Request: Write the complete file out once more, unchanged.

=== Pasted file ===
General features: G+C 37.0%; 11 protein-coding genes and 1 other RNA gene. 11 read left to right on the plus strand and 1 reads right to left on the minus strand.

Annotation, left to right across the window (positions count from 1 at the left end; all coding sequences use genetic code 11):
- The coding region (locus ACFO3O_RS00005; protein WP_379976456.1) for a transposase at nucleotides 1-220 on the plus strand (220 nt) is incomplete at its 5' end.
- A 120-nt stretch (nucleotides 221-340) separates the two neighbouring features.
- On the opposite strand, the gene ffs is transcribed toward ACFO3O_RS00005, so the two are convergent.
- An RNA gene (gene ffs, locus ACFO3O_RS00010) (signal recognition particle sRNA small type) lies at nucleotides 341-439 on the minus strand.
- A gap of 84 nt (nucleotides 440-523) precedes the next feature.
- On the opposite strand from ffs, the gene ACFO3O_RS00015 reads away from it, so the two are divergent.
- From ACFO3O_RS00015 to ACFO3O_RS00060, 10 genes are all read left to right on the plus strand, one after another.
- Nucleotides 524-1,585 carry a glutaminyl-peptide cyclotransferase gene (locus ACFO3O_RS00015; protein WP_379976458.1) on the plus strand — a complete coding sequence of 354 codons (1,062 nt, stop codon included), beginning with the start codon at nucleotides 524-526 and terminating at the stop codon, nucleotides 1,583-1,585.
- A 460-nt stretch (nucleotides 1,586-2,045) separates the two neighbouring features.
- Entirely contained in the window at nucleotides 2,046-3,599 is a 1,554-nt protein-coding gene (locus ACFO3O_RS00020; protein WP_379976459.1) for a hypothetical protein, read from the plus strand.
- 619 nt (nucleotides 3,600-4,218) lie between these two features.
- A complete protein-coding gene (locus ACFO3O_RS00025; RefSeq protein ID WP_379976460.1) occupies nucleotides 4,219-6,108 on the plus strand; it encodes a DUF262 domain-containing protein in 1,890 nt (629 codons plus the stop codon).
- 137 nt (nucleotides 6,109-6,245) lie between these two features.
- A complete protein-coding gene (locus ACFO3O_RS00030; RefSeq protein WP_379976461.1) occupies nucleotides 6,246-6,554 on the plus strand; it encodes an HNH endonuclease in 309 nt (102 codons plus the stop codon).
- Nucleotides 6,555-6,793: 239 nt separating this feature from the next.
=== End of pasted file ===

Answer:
General features: G+C 37.0%; 11 protein-coding genes and 1 other RNA gene. 11 read left to right on the plus strand and 1 reads right to left on the minus strand.

Annotation, left to right across the window (positions count from 1 at the left end; all coding sequences use genetic code 11):
- The coding region (locus ACFO3O_RS00005; protein WP_379976456.1) for a transposase at nucleotides 1-220 on the plus strand (220 nt) is incomplete at its 5' end.
- A 120-nt stretch (nucleotides 221-340) separates the two neighbouring features.
- On the opposite strand, the gene ffs is transcribed toward ACFO3O_RS00005, so the two are convergent.
- An RNA gene (gene ffs, locus ACFO3O_RS00010) (signal recognition particle sRNA small type) lies at nucleotides 341-439 on the minus strand.
- A gap of 84 nt (nucleotides 440-523) precedes the next feature.
- On the opposite strand from ffs, the gene ACFO3O_RS00015 reads away from it, so the two are divergent.
- From ACFO3O_RS00015 to ACFO3O_RS00060, 10 genes are all read left to right on the plus strand, one after another.
- Nucleotides 524-1,585 carry a glutaminyl-peptide cyclotransferase gene (locus ACFO3O_RS00015; protein WP_379976458.1) on the plus strand — a complete coding sequence of 354 codons (1,062 nt, stop codon included), beginning with the start codon at nucleotides 524-526 and terminating at the stop codon, nucleotides 1,583-1,585.
- A 460-nt stretch (nucleotides 1,586-2,045) separates the two neighbouring features.
- Entirely contained in the window at nucleotides 2,046-3,599 is a 1,554-nt protein-coding gene (locus ACFO3O_RS00020; protein WP_379976459.1) for a hypothetical protein, read from the plus strand.
- 619 nt (nucleotides 3,600-4,218) lie between these two features.
- A complete protein-coding gene (locus ACFO3O_RS00025; RefSeq protein ID WP_379976460.1) occupies nucleotides 4,219-6,108 on the plus strand; it encodes a DUF262 domain-containing protein in 1,890 nt (629 codons plus the stop codon).
- 137 nt (nucleotides 6,109-6,245) lie between these two features.
- A complete protein-coding gene (locus ACFO3O_RS00030; RefSeq protein WP_379976461.1) occupies nucleotides 6,246-6,554 on the plus strand; it encodes an HNH endonuclease in 309 nt (102 codons plus the stop codon).
- Nucleotides 6,555-6,793: 239 nt separating this feature from the next.